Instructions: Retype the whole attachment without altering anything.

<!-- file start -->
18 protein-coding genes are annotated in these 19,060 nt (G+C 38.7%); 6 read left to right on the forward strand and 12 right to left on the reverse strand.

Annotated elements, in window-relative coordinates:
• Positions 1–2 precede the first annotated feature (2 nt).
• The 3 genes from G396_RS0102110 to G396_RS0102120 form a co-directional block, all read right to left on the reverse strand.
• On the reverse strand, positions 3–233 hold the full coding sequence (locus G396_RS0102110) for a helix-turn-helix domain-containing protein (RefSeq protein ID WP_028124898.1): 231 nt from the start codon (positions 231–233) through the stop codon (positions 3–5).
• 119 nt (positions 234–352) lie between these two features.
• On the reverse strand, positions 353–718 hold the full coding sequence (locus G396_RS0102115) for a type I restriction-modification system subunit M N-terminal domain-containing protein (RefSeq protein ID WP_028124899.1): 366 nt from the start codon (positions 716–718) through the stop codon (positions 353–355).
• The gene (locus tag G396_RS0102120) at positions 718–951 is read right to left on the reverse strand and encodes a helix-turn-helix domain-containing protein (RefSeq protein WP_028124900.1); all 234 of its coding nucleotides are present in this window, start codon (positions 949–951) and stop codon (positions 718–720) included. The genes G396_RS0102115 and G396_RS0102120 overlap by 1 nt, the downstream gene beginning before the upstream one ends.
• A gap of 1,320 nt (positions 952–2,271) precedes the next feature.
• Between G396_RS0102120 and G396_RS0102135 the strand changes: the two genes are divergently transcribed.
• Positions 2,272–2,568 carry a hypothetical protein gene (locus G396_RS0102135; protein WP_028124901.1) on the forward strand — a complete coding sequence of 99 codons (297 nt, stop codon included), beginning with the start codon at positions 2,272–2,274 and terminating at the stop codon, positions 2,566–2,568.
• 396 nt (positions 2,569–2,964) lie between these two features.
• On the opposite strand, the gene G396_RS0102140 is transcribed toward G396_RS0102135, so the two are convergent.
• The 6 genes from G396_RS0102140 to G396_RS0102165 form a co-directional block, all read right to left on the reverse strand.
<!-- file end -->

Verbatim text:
18 protein-coding genes are annotated in these 19,060 nt (G+C 38.7%); 6 read left to right on the forward strand and 12 right to left on the reverse strand.

Annotated elements, in window-relative coordinates:
• Positions 1–2 precede the first annotated feature (2 nt).
• The 3 genes from G396_RS0102110 to G396_RS0102120 form a co-directional block, all read right to left on the reverse strand.
• On the reverse strand, positions 3–233 hold the full coding sequence (locus G396_RS0102110) for a helix-turn-helix domain-containing protein (RefSeq protein ID WP_028124898.1): 231 nt from the start codon (positions 231–233) through the stop codon (positions 3–5).
• 119 nt (positions 234–352) lie between these two features.
• On the reverse strand, positions 353–718 hold the full coding sequence (locus G396_RS0102115) for a type I restriction-modification system subunit M N-terminal domain-containing protein (RefSeq protein ID WP_028124899.1): 366 nt from the start codon (positions 716–718) through the stop codon (positions 353–355).
• The gene (locus tag G396_RS0102120) at positions 718–951 is read right to left on the reverse strand and encodes a helix-turn-helix domain-containing protein (RefSeq protein WP_028124900.1); all 234 of its coding nucleotides are present in this window, start codon (positions 949–951) and stop codon (positions 718–720) included. The genes G396_RS0102115 and G396_RS0102120 overlap by 1 nt, the downstream gene beginning before the upstream one ends.
• A gap of 1,320 nt (positions 952–2,271) precedes the next feature.
• Between G396_RS0102120 and G396_RS0102135 the strand changes: the two genes are divergently transcribed.
• Positions 2,272–2,568 carry a hypothetical protein gene (locus G396_RS0102135; protein WP_028124901.1) on the forward strand — a complete coding sequence of 99 codons (297 nt, stop codon included), beginning with the start codon at positions 2,272–2,274 and terminating at the stop codon, positions 2,566–2,568.
• 396 nt (positions 2,569–2,964) lie between these two features.
• On the opposite strand, the gene G396_RS0102140 is transcribed toward G396_RS0102135, so the two are convergent.
• The 6 genes from G396_RS0102140 to G396_RS0102165 form a co-directional block, all read right to left on the reverse strand.